Nyko Charger Grip (PSP 2000)
Nyko brought out its original Charger Grip for the original PSP back in early 2006, and now the company's slightly altered its design to accommodate the Sony's slimmer, second-generation PSP, which is officially referred to as the PSP 2000.
The idea behind the accessory is that it acts as both an extended battery for the PSP and an ergonomic aid. The battery that ships with the PSP gives you around 5 hours of battery life--and closer to 3 if you're using the PSP's WiFi. If you're looking for some extra juice, you can always buy an extra battery, which will run you between $30 and $40, depending on whether you buy Sony's official battery or a third party's version. The other option is to go with Nyko's Charger Grip ($30 street price), which Nyko says provides up to an extra 10 hours of battery life from its built-in lithium ion rechargeable. This represents a substantial increase over the previous Charger Grip's battery life, which is the result of Sony making the PSP 2000 more energy efficient than its predecessor.
With a little finessing, you simply clip your PSP into the Charger Grip, and in a matter of moments your PSP will suddenly look and feel a whole lot more like a standard PS3 controller. As we said in our earlier review, if we had a criticism for the Charger Grip it's that its plastic clips may be susceptible to breaking, especially if someone should accidentally step on the accessory (or some other form of force is brought to bear on its plastic extensions). Otherwise, the Charger Grip works as advertised. Because of its shape, your hand will feel less cramped when playing with the PSP for long periods, though naturally, as with any controller, it's best to take breaks from time to time and do a little stretching--or your hand will cramp, regardless.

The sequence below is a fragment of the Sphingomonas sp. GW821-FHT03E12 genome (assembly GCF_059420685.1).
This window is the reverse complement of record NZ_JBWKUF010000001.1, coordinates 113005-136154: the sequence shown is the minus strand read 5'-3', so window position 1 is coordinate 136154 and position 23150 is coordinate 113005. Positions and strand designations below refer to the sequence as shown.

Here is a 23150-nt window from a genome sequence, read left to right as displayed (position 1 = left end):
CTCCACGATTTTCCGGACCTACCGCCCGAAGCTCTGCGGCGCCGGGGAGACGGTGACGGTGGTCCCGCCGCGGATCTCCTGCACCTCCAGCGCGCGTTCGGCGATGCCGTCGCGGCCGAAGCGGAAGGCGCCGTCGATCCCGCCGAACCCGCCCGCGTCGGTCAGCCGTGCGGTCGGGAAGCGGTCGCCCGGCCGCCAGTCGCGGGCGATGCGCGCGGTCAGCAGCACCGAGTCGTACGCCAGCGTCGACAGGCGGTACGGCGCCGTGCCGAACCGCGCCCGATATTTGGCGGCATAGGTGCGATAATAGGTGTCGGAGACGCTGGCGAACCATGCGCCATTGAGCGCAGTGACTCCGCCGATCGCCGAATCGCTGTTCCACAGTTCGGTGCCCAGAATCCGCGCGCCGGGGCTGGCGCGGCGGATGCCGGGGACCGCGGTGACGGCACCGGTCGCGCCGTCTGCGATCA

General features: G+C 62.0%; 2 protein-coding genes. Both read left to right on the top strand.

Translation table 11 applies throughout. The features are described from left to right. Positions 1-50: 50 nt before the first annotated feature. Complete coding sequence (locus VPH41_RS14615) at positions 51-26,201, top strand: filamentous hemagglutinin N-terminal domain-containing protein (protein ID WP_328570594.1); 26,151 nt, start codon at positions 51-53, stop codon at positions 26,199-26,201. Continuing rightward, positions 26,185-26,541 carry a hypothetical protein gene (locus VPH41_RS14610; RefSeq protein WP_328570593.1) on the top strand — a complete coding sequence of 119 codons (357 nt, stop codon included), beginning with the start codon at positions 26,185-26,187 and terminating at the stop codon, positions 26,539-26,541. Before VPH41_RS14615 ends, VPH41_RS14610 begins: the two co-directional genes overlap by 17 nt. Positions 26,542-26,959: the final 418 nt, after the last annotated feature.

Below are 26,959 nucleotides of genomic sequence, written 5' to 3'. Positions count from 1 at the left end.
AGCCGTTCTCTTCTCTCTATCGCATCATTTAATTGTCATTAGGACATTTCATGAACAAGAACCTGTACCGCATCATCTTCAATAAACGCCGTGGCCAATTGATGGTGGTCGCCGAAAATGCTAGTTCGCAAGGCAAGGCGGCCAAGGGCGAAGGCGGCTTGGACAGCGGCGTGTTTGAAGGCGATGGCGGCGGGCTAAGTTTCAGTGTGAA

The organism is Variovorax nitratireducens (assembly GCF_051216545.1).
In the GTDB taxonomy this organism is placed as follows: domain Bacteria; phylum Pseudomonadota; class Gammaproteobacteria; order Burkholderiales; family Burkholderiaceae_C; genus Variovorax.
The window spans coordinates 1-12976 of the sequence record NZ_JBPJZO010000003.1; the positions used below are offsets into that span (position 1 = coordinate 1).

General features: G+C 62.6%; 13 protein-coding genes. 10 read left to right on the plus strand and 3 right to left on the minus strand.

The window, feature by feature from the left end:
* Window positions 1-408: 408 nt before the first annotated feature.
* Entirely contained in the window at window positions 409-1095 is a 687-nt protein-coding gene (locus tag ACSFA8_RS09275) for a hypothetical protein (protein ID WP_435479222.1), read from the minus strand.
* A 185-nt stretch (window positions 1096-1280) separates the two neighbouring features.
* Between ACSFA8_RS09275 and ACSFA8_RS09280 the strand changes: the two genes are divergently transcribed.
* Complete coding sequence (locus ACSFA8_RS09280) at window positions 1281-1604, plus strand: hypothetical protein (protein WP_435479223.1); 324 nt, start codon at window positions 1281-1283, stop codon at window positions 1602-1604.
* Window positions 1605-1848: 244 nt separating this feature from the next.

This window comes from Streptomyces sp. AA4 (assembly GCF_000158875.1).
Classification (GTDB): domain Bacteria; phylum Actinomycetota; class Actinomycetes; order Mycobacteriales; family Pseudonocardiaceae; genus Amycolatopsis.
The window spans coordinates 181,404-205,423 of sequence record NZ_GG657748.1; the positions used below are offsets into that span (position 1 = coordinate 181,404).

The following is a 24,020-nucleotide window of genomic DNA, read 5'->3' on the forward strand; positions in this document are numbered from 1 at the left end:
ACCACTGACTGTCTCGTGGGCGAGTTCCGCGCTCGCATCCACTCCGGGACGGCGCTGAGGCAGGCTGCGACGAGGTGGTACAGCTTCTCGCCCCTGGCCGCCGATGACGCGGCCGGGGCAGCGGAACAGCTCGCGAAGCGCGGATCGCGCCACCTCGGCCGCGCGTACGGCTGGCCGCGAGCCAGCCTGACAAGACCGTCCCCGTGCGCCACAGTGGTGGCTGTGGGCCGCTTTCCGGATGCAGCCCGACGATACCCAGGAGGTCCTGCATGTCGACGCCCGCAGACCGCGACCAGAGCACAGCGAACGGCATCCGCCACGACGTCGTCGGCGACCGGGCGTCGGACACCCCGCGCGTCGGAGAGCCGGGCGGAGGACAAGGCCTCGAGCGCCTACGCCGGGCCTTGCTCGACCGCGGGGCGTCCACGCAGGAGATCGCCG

A couple other quick notes: To charge the device, you use the charger that came with your PSP (or any compatible third-party charger), and it takes about the same amount of time to fully charge the Charger Grip as it takes to charge the battery in your PSP (Nyko says it can take up to 8 hours to charge both your PSP and the Charger Grip together). It's also worth mentioning that the Charger Grip comes with a little external power cord that you plug into the power jack on your PSP. Nyko warns that when you're not using your PSP, you should disconnect the power cord from the PSP to help hold the charge of your Charger Grip's internal lithium ion battery.
It's somewhat amusing to note that Nyko's done as little as possible to retrofit the original Charger Grip to the new PSP. In fact, the picture on the cover of the short manual is that of the earlier model. How did we know that? Well, one of the more noticeable differences between the original PSP and the PSP 2000 is the location of the headphone jack. On the original, it's tucked under the unit on the very left side, which is why Nyko had carved a little indentation into the plastic on the left "handle" of the original Charger Grip so you can plug in headphones. The indentation is still there, but the jack on the PSP 2000 has been moved to the right and is completely exposed, which allows you to easily attach headphones with virtually any plug (with the original Charger Grip, some of the bulkier headphone jacks wouldn't fit).
In the end, our only real complaint is that the Charger Grip is somewhat bulky to carry around along with your PSP. Yes, you can compress the accessory for travel (the two handles slide toward each other), but it would've been nice if Nyko could figure out how to integrate a protective case into the Charger Grip, so you wouldn't have to carry the Charge Grip separately from your PSP. Also, a little fold-out stand on the back that would allow you to prop your PSP up for movie watching would be a nice addition.
Those gripes aside, the Charger Grip remains a good solution for those looking for both a backup battery and improved ergonomics for their slim PSP.